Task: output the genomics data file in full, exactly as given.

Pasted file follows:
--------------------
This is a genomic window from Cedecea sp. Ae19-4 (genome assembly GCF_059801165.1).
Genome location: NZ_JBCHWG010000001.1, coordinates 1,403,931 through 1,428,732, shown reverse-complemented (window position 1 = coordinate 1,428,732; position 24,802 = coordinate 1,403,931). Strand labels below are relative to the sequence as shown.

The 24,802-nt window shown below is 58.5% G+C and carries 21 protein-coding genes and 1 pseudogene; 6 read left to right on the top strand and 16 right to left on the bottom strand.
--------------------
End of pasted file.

This is a genomic window from Cedecea sp. Ae19-4 (genome assembly GCF_059801165.1).
Genome location: NZ_JBCHWG010000001.1, coordinates 1,403,931 through 1,428,732, shown reverse-complemented (window position 1 = coordinate 1,428,732; position 24,802 = coordinate 1,403,931). Strand labels below are relative to the sequence as shown.

The 24,802-nt window shown below is 58.5% G+C and carries 21 protein-coding genes and 1 pseudogene; 6 read left to right on the top strand and 16 right to left on the bottom strand.